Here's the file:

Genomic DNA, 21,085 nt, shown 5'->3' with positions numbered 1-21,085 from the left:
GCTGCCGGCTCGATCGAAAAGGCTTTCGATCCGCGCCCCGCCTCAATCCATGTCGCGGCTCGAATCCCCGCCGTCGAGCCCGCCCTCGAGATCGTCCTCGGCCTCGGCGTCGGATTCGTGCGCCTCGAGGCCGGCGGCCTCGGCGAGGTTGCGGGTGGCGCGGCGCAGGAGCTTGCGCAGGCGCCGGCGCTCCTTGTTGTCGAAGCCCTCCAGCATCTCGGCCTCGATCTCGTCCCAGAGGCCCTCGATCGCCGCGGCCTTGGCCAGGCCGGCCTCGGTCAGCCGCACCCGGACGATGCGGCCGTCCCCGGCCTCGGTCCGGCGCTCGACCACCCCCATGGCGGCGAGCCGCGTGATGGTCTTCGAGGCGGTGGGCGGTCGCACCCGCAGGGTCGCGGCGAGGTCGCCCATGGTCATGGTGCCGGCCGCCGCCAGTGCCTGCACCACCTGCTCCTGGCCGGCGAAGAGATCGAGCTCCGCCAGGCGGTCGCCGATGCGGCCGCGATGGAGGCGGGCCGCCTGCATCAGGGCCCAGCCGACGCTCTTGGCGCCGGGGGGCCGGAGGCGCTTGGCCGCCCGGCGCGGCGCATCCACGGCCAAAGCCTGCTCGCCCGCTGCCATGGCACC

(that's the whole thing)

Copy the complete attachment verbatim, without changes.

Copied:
Genomic DNA, 21,085 nt, shown 5'->3' with positions numbered 1-21,085 from the left:
GCTGCCGGCTCGATCGAAAAGGCTTTCGATCCGCGCCCCGCCTCAATCCATGTCGCGGCTCGAATCCCCGCCGTCGAGCCCGCCCTCGAGATCGTCCTCGGCCTCGGCGTCGGATTCGTGCGCCTCGAGGCCGGCGGCCTCGGCGAGGTTGCGGGTGGCGCGGCGCAGGAGCTTGCGCAGGCGCCGGCGCTCCTTGTTGTCGAAGCCCTCCAGCATCTCGGCCTCGATCTCGTCCCAGAGGCCCTCGATCGCCGCGGCCTTGGCCAGGCCGGCCTCGGTCAGCCGCACCCGGACGATGCGGCCGTCCCCGGCCTCGGTCCGGCGCTCGACCACCCCCATGGCGGCGAGCCGCGTGATGGTCTTCGAGGCGGTGGGCGGTCGCACCCGCAGGGTCGCGGCGAGGTCGCCCATGGTCATGGTGCCGGCCGCCGCCAGTGCCTGCACCACCTGCTCCTGGCCGGCGAAGAGATCGAGCTCCGCCAGGCGGTCGCCGATGCGGCCGCGATGGAGGCGGGCCGCCTGCATCAGGGCCCAGCCGACGCTCTTGGCGCCGGGGGGCCGGAGGCGCTTGGCCGCCCGGCGCGGCGCATCCACGGCCAAAGCCTGCTCGCCCGCTGCCATGGCACC